As a Canadian resident, about the only thing I can think of as a downside to a warmer Canada would be a shorter period for transporting materials by ice road to some northern communities. Even that would be tempered by a reduced requirement for heating fuel and so might come out as even. Not sure if I can find a map, but the frost line has certainly moved northwards in the agricultural areas (increasing the acreage available for planting) and I have some anecdotal reports of altered corn growing zones, although the there is a lot of variability on this so probably nothing significant.

Jeff in Calgary
Reply to  Rob
November 25, 2014 9:58 am

Another downside, warmer winters equals bigger nastier bugs. The bugs found in warmer climates are freaks

Richard of NZ
Reply to  Jeff in Calgary
November 25, 2014 11:57 am

As the song says, it ain’t necessarily so. Look up the New Zealand weta and you’ll find some very large insects. One type is larger and heavier than a sparrow.

November 25, 2014 9:23 am

I still say ten years of weather cycles doth not a climate make.
Won’t they be surprised if solar cycle 25 brings another Dalton occurrence (or worse).
The term ‘global climate’ is still a misnomer anyway, an impossible value to calculate precisely, as there is insufficient quantities of simultaneous global data collected over a long enough time. Satellites will hopefully make it a valid concept after half-a-century or so of real time observation.
Technology has given us the perception that the world is getting “smaller” and folks assume they can understand things on a global scale because of their increased access to information.

Catherine Ronconi
Reply to  Dawtgtomis
November 25, 2014 11:01 am

In the satellite era, ie since 1979, there have been about 17 years of a warming trend and 18 years of sideways trend. Like many here, I expect the next move to be toward cooler temperatures rather than warmer, at least in satellite observations, if not in the cooked to a crisp adjusted surface books.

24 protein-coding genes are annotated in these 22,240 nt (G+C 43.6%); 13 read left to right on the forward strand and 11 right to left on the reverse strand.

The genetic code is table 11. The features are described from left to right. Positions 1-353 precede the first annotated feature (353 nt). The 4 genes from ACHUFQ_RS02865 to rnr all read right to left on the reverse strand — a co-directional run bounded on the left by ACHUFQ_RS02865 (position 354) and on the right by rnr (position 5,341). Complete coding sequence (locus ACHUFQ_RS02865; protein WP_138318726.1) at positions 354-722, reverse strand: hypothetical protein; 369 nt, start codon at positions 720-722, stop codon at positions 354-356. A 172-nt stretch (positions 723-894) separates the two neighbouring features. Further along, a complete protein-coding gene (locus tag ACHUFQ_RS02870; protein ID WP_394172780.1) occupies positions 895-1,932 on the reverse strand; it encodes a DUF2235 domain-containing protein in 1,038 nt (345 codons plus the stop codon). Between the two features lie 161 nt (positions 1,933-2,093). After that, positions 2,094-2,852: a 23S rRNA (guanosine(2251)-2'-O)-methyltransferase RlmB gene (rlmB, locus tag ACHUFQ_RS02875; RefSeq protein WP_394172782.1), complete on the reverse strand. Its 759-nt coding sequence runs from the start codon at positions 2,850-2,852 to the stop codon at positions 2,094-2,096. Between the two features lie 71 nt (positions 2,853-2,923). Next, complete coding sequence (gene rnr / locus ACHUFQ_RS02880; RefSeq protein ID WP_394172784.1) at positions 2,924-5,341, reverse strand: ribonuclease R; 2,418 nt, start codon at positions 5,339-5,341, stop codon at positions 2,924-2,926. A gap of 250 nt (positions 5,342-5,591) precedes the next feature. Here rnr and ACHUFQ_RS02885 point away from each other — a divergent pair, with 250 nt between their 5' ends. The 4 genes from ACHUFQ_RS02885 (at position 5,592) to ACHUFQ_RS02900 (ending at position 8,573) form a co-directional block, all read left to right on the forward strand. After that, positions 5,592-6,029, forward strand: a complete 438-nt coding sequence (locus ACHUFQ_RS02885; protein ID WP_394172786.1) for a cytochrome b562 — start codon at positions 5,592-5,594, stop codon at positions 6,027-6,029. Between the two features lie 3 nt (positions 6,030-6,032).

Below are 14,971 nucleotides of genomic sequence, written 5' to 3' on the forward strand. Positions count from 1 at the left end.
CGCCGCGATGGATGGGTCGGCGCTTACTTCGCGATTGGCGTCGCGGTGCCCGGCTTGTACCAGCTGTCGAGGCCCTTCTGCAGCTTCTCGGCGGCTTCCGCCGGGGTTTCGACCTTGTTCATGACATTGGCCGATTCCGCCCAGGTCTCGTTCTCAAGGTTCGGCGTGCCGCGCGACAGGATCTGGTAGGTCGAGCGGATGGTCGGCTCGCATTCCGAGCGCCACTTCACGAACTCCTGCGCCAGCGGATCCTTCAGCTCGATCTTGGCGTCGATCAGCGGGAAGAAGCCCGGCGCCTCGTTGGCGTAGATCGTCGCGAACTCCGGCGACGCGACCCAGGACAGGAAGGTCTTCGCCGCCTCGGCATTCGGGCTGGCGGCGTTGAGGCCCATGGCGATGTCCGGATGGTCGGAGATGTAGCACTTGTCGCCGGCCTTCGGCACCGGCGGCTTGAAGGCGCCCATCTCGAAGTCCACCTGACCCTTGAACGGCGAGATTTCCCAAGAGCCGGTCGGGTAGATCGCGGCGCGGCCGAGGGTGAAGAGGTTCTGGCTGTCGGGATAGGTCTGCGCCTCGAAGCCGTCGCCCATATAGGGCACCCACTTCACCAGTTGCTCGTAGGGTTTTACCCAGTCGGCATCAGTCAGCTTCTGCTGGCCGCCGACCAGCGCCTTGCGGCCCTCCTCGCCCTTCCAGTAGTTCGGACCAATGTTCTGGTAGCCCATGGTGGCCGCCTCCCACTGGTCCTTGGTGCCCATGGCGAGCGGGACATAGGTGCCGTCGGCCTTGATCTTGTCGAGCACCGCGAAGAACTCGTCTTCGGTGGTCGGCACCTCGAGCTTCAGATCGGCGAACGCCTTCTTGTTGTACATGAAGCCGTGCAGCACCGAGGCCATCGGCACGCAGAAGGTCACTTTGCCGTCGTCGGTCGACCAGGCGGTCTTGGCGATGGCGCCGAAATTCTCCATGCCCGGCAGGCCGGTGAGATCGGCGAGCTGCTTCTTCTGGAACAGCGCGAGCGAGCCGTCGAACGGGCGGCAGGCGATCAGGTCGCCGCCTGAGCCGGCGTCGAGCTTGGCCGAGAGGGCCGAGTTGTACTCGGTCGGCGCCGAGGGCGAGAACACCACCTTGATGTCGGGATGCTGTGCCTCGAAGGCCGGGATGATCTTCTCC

The cutoff between weather and climate is typically set at 30 years, which may be too short a time, but does have the advantage of representing about half of a PDO cycle.

November 25, 2014 10:03 am

The Russians will be disappointed when global warming doesn’t happen, but shouldn’t the GW doomsayers be relieved? No?

November 25, 2014 10:38 am

The father of the theory of the Green House Effect, Svante Arrhenius, said in part, ” By the influence of the increasing percentage of carbonic acid in the atmosphere, we may hope to enjoy ages with more equable and better climates, especially as regards the colder regions of the earth, ages when the earth will bring forth much more abundant crops than at present, for the benefit of rapidly propagating mankind”

sleepingbear dunes
November 25, 2014 10:40 am

In the BEST graphs for Mongolia it shows 1990 down by .75 C while all other regions
positive, some significantly. Anyone care to give it a shot? The difference seems too great to reconcile.

November 25, 2014 10:51 am

Tallahassee – Florida: Average temperature: 67.6°F
Minneapolis – Minnesota: Average temperature: 46.15°F
Average temperature difference: 21.45°F
If I lived my whole life in Minneapolis, Minnesota until retirement, and then moved to Tallahassee, Florida, should I expect to experience “catastrophic” consequences from a 21 degree increase in average temperatures? If not, why should I believe that an increase of a few degrees in average global temperature will be catastrophic? Perhaps the oceans will rise some over time, but can’t we adapt to that?